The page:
Like all highs you will eventually come down again. Sober life becomes normal and you have to ride the rollercoaster that is life, with it’s ups and it’s downs with full awareness. This is really the best bit about alcohol free living. Not the pink clouds high but that clarity where you can fully see and feel life.

Why Quit Why not Just Cut Down.

sleep like a baby

In truth my reasons for quitting rather than cutting down are many but there is just one truly fundamental one.

The sobernet would give The Moderation Myth as an answer. The Moderation Myth states that cutting down, moderation, it doesn’t really work. We cut down for a while and then your alcohol intake inevitably slowly creeps back up again, which I think we can all agree is true because we’ve all been there, right? but…. despite the fact that this is true it’s not my number one reason.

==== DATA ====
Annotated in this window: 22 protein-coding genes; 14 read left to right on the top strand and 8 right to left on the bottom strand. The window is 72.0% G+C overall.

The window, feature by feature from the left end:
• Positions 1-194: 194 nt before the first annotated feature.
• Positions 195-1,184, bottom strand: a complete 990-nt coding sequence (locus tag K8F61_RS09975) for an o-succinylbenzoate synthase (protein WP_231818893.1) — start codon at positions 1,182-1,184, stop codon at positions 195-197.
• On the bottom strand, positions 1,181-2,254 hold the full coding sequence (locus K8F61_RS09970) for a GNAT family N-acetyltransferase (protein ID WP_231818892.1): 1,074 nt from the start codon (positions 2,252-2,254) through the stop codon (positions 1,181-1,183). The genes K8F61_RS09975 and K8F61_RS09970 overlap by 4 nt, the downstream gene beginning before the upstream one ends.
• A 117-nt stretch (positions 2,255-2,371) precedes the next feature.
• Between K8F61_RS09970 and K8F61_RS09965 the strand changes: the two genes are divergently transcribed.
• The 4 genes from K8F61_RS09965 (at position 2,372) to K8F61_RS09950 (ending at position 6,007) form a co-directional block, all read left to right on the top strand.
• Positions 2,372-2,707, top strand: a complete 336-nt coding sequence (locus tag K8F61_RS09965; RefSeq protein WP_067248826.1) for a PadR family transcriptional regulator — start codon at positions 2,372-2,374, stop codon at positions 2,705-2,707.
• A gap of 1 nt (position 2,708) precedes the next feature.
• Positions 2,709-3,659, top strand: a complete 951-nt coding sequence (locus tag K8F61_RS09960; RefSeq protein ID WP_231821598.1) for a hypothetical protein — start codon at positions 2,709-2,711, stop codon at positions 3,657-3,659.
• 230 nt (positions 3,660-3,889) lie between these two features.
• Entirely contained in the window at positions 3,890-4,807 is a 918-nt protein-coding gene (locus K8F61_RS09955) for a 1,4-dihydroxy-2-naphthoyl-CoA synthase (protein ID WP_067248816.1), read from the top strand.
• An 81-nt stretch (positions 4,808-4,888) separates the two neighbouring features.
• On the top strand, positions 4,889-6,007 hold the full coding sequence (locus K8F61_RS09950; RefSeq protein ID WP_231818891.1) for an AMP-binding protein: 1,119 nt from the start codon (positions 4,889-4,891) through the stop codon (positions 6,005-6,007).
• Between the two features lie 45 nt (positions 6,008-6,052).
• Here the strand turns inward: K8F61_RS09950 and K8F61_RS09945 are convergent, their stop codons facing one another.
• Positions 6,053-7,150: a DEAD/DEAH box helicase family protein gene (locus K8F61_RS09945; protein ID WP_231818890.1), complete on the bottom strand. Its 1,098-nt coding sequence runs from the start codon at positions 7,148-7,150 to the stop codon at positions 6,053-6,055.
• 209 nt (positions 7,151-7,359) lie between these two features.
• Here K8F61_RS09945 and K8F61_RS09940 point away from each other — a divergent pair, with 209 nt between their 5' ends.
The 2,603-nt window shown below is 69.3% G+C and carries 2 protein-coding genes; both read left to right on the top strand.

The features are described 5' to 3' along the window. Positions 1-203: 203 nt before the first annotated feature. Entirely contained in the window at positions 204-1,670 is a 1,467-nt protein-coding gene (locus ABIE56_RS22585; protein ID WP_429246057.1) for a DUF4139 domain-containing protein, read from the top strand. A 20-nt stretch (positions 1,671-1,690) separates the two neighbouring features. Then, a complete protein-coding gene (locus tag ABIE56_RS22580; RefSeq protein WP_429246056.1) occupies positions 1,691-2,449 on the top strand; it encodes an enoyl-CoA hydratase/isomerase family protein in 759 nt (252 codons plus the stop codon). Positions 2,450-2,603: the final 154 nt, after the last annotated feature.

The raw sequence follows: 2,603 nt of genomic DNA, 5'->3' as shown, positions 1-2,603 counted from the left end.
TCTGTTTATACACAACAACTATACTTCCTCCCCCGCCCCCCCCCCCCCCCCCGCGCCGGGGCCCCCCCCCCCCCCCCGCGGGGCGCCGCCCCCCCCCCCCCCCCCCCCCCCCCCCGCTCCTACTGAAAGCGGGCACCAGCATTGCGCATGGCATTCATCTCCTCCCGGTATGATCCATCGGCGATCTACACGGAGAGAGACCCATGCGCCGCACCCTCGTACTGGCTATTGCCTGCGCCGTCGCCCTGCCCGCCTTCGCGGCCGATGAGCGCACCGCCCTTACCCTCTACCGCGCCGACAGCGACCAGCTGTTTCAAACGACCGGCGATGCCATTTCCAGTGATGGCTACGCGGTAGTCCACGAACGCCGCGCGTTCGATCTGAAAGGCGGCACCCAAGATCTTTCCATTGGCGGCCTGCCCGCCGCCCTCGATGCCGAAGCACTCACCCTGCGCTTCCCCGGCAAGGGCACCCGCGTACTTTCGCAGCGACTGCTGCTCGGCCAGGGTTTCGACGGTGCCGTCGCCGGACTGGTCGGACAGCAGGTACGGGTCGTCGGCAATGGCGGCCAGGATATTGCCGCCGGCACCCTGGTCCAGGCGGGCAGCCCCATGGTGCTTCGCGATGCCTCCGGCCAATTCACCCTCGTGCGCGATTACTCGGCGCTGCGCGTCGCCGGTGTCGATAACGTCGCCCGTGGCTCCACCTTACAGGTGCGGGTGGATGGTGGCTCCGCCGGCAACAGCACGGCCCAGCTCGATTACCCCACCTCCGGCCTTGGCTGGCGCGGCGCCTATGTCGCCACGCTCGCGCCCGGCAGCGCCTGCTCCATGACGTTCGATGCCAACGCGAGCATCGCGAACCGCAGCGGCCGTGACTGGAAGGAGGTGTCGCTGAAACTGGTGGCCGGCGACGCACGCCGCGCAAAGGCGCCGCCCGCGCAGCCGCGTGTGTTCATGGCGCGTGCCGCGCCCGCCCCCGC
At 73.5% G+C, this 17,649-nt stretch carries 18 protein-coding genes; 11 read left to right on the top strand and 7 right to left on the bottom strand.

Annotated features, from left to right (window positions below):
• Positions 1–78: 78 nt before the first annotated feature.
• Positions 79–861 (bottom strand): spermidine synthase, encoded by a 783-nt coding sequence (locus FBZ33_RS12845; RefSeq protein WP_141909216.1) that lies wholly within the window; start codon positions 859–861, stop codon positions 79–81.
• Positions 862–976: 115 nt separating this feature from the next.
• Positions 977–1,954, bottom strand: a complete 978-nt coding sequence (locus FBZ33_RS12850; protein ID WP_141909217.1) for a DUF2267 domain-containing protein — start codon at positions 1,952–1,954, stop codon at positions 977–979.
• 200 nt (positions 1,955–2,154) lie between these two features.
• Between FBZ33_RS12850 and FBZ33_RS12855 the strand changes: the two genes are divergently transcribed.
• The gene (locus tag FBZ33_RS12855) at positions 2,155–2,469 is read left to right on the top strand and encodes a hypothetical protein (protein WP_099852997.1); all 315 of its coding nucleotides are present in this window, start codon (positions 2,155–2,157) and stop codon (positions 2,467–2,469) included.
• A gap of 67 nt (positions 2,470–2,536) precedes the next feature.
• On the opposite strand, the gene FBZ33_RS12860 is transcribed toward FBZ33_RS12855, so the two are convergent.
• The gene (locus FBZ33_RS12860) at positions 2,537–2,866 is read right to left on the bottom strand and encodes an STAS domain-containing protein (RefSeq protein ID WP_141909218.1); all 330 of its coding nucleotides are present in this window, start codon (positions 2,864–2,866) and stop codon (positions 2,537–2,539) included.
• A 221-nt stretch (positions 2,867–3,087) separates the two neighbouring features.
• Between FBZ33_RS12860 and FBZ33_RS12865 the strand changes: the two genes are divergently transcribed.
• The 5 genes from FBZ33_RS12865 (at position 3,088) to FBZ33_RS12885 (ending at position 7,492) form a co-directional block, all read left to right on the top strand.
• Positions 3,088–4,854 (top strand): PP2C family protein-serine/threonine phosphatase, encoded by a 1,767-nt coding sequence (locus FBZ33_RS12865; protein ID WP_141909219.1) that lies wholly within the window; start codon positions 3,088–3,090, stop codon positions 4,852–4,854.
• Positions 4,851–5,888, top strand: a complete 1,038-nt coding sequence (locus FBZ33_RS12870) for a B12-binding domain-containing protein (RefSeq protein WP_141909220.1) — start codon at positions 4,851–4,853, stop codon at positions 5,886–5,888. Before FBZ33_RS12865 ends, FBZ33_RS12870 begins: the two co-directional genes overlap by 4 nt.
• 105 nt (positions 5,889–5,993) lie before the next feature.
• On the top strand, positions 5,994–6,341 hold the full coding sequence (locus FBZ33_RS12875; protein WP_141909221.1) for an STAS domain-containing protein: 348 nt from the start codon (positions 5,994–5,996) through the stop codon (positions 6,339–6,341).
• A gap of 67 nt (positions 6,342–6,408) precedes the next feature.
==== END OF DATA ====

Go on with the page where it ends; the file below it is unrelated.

Just one drink”, you say, “won’t hurt me.”

Yes thats true…

but it will hurt my sleep!!!

Just one drink will affect my sleep.!!!

Beautiful, glorious, unbroken sleep.

No more waking in the middle of the night then unable to get back to sleep for hours. Then you do get back to sleep just as the alarm goes off or it is time to get up and you are physically exhausted and want to cry and scream.

No waking in the night with heart beating way too fast, palpitations and fear that you are going to die, fear that you are killing yourself.

You know deep down it’s the wine thats causes the fast heart beat but can’t seem to remember this when Wine O’clock comes.

This awful, recurring nightmare ceases to exist immediately when you refuse to feed the wine witch at wine o’clock and thats the biggest reward. Thats the main reason why I choose to quit rather than moderate. I’m sending the wine witch a clear message, she’s not welcome here anymore.

(1) What exactly do you deserve
(2) “Easy Way to Give Up Drinking” by Allen Carr